Perhaps one of the trickier issues to tackle in this industry is the issue of dual sourcing. With more and more manufacturers producing a variety of products that are grabbing the attentions of installers, it is becoming tempting for installers to spread their purchasing options between more and more suppliers.
Whilst this is good for installers, it does mean that suppliers are finding that revenues from established installers are heading in a thinner direction. Of course, suppliers want as much business from their installers as possible. But this isn’t always possible, no matter what the efforts of the supplier might be.
This is when it can become a little awkward between installer and supplier. Some honest conversations have to happen. This is the politics of dual sourcing.
Solidor and Residor
The relationship between an installer and their suppliers should be strong. It has to be helpful both ways and beneficial for both too. An installer has to show commitment to their supplier in order for the supplier to support the installer in their efforts to sell their products.
But there are occasions where the direction of that installer means they don’t have access to the types of products that they need. It’s then that the supplier has a problem.
An example of this is Solidor. Their solid hardwood composite door has placed them for many years at the high end of the composite door market. On the pricing front, it has meant that their products are justifiably at the higher end. However for installers looking to cover all bases, this didn’t give them a “value” option from the same supplier.
So some installers were forced to look elsewhere for a cheaper option. They had to dual source. This meant some installers were buying from Solidor and other composite door manufacturers. Not ideal for any party.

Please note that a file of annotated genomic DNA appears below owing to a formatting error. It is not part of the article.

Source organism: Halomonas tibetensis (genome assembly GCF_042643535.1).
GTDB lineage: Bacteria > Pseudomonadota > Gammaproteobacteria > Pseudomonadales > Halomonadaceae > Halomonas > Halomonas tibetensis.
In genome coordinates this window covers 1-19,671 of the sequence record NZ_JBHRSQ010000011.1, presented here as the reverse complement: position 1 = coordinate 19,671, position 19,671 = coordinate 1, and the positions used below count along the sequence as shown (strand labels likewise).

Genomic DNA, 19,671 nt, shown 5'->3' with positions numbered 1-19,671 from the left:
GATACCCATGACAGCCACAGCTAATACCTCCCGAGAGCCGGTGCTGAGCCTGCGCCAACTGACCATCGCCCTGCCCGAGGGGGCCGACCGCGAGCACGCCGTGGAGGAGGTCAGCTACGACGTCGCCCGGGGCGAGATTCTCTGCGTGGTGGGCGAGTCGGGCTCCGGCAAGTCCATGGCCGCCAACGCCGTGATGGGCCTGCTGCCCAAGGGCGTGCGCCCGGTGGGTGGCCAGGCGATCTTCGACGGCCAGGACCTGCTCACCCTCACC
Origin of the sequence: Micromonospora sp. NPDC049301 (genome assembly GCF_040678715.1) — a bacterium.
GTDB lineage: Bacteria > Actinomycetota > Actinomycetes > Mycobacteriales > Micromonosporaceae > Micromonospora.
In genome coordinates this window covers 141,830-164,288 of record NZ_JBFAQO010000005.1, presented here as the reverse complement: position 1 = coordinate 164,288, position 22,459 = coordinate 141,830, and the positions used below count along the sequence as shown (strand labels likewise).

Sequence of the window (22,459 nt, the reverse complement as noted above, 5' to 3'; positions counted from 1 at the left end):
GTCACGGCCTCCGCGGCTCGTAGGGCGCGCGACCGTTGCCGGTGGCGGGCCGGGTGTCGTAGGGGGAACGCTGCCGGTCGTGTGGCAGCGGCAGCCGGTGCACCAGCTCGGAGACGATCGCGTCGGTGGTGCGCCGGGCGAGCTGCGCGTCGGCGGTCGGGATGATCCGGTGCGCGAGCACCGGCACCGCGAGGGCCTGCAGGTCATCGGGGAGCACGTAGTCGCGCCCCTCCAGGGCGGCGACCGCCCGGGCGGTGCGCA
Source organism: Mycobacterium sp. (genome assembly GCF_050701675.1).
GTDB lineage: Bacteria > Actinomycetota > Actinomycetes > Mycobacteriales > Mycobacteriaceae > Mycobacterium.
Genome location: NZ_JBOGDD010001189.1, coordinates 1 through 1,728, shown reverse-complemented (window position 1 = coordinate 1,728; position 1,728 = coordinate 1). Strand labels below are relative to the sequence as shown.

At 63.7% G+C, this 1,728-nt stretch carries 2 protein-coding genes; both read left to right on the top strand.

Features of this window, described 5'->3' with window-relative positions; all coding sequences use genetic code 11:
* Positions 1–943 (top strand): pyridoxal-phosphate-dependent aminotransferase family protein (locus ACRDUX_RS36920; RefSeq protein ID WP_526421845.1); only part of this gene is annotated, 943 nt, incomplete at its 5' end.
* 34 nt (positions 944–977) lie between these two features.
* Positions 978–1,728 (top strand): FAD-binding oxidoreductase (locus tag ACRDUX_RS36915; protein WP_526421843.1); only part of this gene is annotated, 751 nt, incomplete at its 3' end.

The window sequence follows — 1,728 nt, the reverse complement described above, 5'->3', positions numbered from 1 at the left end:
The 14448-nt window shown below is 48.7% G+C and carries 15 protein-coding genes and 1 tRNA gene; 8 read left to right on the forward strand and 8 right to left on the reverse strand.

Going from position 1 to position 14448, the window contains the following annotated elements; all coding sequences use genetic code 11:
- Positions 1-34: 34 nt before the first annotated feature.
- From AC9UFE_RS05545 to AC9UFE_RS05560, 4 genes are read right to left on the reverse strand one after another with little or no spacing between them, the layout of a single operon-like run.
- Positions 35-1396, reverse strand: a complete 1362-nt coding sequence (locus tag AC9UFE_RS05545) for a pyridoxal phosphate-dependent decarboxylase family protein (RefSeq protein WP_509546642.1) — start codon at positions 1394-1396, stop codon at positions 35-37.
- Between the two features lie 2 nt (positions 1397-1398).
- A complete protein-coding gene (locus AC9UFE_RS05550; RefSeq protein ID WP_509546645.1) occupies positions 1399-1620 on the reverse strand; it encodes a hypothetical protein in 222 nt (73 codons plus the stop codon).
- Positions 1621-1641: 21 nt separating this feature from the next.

This is why Solidor created Residor. A foam composite door option which passes the new PAS24 regulations and also a cheaper alternative to the solid hardwood composite doors from Solidor. But it now gives installers a very good reason to buy their high end and value composite doors from the same company. Easier for the installers, better for Solidor to capture previously lost business.
Suppliers have to step it up
No supplier likes their installers buying from them and other suppliers. Naturally they want them to buy as many products as possible from under the same roof.
So if this is to happen, fabricators and suppliers have to step their game up and offer a wider range of products so that installers don’t feel compelled to look elsewhere in the market to get what they need.
Dual sourcing installers will never go away. It is near on impossible for a sole fabricator or supplier to offer an installer absolutely everything they require. But it is possible for fabricator who currently offers a limited range to expand it to capture some of the lost business back. That should be the focus for fabricators over the coming years.
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“Dual sourcing” is one of those business babble words that at many levels in our industry could just as easily be substituted for “cherrypicking” or sometimes more bluntly “taking the piss”. Your example is one thing, but with the more (in people’s perception) generic products of this industry such as IGUs and other similar components, dual sourcing is often merely used as a way of trying to batter down suppliers in price or just using a local supplier in an ad hoc way to try to cover their rears when things go wrong with their nationwide supplier or when they… Read more »